AUVs Studying Waves and Currents

Sunset recovery of a wave glider. The float portion is up near
the top of the crane arm, while the sub portion is at the rail.
Photo by Dr. Sophia Merrifield.

As you may recall, Dr. Eric Terrill’s group was onboard in December to test drones and a remote-controlled kayak for scientific purposes. They’re back aboard R/V Sally Ride, this time with a different set of autonomous vehicles. They have multiple instruments for measuring the air-sea interaction that occurs at the surface of the ocean and upper water column from the surface to 100 meters depth. 

Wave gliders have been deployed from the ship’s A-frame. For recoveries, the small crane, usually on the forward 01 deck of the ship to load food and other stores, has been moved to the back deck’s starboard rail. There’s two parts to these vehicles, one that floats at the surface and another submerged, connected by either a 4 or 8 meter tether. The sub has fins to harness wave motion into forward motion, moving the vehicle along at 1-3 knots depending on conditions – see the video below.  Sensors record data on the surface and subsurface portions of the platform. The floating platform includes wind, weather, and wave sensors, an ADCP for studying currents, and communications equipment to report its location back to the ship. Solar panels connected to battery packs means the wave glider can operate autonomously for weeks to months at a time. The two wave gliders are deployed from the Sally Ride and brought back onboard every 5-7 days to change sensors and download data.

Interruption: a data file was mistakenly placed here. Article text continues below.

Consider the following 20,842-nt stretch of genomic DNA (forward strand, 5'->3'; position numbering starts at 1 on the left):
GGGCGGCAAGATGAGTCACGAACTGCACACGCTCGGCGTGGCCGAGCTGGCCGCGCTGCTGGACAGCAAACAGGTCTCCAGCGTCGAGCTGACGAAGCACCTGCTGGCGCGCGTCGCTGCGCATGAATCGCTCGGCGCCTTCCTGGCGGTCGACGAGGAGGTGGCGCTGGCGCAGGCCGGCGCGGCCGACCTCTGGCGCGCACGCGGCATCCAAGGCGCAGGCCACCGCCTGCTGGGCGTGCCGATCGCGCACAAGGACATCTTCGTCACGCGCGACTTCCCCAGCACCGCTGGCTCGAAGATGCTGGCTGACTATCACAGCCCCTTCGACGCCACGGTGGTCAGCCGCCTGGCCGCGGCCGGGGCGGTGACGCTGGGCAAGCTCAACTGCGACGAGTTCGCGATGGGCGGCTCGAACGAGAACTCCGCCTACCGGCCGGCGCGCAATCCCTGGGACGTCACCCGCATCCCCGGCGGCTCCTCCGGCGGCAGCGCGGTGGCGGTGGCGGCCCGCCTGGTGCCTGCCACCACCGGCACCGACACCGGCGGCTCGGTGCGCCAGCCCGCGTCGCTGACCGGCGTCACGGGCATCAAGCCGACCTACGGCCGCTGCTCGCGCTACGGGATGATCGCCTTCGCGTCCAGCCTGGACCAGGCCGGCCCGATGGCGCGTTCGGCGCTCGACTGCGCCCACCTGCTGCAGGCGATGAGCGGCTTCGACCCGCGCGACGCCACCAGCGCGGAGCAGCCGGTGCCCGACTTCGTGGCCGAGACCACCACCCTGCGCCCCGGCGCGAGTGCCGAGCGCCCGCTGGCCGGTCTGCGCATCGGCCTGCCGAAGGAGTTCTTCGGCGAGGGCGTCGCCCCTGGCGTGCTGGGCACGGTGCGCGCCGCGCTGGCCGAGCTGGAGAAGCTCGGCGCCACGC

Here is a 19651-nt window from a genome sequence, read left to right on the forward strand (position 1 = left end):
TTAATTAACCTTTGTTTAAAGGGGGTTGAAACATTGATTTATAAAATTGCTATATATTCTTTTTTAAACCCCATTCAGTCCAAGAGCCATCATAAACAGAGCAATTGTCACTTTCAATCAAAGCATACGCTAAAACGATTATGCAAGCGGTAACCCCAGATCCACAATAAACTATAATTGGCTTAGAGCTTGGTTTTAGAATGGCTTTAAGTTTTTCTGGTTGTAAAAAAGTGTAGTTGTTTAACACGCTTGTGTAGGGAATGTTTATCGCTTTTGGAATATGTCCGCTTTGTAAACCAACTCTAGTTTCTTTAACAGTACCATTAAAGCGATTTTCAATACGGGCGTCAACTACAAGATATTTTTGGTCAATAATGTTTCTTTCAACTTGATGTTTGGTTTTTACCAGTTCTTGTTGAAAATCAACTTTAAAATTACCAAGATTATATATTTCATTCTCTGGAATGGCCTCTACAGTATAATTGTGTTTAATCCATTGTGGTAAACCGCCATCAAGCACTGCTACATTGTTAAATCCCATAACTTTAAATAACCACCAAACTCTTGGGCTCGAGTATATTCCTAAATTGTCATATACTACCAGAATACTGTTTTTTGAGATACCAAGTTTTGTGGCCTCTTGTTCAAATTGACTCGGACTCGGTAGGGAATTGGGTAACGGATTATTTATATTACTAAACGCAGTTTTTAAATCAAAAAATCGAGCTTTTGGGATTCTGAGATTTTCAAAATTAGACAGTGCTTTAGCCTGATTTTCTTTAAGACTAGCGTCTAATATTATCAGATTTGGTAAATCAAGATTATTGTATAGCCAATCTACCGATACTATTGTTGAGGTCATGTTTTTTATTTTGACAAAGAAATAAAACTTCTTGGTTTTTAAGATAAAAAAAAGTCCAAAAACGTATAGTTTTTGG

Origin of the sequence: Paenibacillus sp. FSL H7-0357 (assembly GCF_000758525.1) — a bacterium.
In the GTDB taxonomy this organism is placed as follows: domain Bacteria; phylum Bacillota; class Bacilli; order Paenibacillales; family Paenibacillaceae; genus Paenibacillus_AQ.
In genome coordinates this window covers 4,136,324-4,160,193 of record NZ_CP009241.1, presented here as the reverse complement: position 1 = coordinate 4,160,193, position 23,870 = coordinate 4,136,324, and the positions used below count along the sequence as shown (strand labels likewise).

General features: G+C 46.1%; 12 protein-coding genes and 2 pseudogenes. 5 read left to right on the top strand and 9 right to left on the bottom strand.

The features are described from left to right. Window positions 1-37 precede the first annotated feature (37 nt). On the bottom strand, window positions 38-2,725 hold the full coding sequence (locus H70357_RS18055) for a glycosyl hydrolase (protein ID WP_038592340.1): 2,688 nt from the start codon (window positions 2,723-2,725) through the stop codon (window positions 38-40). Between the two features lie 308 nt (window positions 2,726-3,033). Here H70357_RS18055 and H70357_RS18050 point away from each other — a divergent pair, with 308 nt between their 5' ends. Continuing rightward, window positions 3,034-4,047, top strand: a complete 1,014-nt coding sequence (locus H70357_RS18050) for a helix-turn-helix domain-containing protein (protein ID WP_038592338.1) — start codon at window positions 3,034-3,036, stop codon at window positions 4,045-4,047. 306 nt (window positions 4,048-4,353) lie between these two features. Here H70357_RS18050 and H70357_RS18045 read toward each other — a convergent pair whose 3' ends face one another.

Postdoc Megan unpacks a REMUS AUV onboard R/V Sally Ride.

The Terrill group also deployed three REMUS AUVs (Remote Environmental Monitoring UnitS Autonomous Underwater Vehicle), for studying subsurface features in the upper ocean. The REMUS is a propelled vehicle, allowing it to operate at speeds up to 5 knots, and down to 100 m depth.  Sensors integrated into the vehicles measure temperature, salinity, depth, chlorophyll, turbulence, currents, and acoustic backscatter.

A moored wave buoy was deployed within the study area to measure waves in one location. In addition, five drifting wave buoys have also been deployed that send real-time information about wave height via satellite.

Scientists and engineers from the Terrill lab track the AUVs and monitor
the WaMos radar from the main lab control center.

The Terrill group maintains a radar system mounted on the ship’s mast, called WaMoS (WAve Monitoring System), that collects information on wave height and surface currents. The data from this will be combined with that from the autonomous instruments. R/V Sally Ride is operating in the same area as the research vessel Sproul and research platform FLIP. Scientists onboard all three are collaborating to understand surface waves and currents using different approaches and technologies, which requires making measurements in rough seas. This marks the first time Sally Ride has teamed up with other members of the Scripps research fleet, and it definitely won’t be the last.